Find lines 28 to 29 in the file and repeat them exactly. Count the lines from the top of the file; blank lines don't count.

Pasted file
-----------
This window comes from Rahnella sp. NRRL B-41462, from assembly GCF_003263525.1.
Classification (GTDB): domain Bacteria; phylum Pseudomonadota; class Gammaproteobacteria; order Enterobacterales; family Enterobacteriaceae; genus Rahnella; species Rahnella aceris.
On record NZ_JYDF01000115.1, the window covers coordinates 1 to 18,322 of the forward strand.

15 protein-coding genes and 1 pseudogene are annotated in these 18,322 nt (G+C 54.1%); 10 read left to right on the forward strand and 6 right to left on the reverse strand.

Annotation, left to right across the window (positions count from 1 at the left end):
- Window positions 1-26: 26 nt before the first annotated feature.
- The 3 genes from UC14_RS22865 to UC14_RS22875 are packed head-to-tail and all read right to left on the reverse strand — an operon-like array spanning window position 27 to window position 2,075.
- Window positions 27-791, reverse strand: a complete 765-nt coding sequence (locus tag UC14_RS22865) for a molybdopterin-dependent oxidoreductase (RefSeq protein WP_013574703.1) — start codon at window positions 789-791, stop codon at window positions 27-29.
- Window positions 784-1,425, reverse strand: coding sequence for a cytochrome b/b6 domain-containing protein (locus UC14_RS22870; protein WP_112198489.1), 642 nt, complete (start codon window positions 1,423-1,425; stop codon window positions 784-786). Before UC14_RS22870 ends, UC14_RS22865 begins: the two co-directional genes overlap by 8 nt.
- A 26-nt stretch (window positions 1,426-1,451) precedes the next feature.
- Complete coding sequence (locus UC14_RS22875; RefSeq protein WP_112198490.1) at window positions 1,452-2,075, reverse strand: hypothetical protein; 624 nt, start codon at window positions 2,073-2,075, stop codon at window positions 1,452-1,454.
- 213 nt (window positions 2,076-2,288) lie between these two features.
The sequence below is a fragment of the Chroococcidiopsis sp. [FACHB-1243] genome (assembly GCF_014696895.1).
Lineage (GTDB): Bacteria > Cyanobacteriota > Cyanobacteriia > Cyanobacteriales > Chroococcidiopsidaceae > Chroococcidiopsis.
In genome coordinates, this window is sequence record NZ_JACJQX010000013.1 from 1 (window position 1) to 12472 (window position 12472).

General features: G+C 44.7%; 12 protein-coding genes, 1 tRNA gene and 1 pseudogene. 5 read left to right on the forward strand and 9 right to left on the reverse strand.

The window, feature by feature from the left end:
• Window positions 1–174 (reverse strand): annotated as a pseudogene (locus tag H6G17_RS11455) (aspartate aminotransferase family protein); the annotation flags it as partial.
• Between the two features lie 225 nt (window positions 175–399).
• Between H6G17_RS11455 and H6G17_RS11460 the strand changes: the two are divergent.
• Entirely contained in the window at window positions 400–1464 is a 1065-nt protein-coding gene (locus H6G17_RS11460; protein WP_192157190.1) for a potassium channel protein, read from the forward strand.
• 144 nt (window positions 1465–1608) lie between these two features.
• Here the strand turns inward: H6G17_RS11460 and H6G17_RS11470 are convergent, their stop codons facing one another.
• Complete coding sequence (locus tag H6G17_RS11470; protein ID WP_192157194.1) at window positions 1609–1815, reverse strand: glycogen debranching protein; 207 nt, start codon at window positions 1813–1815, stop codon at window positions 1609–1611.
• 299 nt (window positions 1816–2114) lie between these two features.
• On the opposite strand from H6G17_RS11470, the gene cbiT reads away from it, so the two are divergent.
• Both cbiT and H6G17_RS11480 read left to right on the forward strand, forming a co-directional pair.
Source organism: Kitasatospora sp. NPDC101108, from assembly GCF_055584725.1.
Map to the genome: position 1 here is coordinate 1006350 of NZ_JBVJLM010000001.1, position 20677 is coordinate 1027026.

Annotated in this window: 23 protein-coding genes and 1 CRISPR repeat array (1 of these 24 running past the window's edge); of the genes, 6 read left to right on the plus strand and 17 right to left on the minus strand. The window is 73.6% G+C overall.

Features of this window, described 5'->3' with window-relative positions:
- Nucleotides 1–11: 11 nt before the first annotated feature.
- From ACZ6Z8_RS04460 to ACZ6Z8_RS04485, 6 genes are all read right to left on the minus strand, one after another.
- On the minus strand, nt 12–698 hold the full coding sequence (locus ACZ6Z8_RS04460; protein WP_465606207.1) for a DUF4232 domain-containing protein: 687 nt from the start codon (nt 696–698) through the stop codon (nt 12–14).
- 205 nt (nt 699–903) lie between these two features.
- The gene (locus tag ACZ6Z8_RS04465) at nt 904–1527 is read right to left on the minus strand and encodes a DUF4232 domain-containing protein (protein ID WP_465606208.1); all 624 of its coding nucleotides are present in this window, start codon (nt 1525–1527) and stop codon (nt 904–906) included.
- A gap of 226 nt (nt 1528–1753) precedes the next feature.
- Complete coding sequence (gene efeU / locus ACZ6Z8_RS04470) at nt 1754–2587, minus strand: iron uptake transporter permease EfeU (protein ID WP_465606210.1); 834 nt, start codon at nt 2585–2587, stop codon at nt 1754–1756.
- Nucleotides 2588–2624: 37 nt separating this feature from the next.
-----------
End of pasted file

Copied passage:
Source organism: Kitasatospora sp. NPDC101108, from assembly GCF_055584725.1.
Map to the genome: position 1 here is coordinate 1006350 of NZ_JBVJLM010000001.1, position 20677 is coordinate 1027026.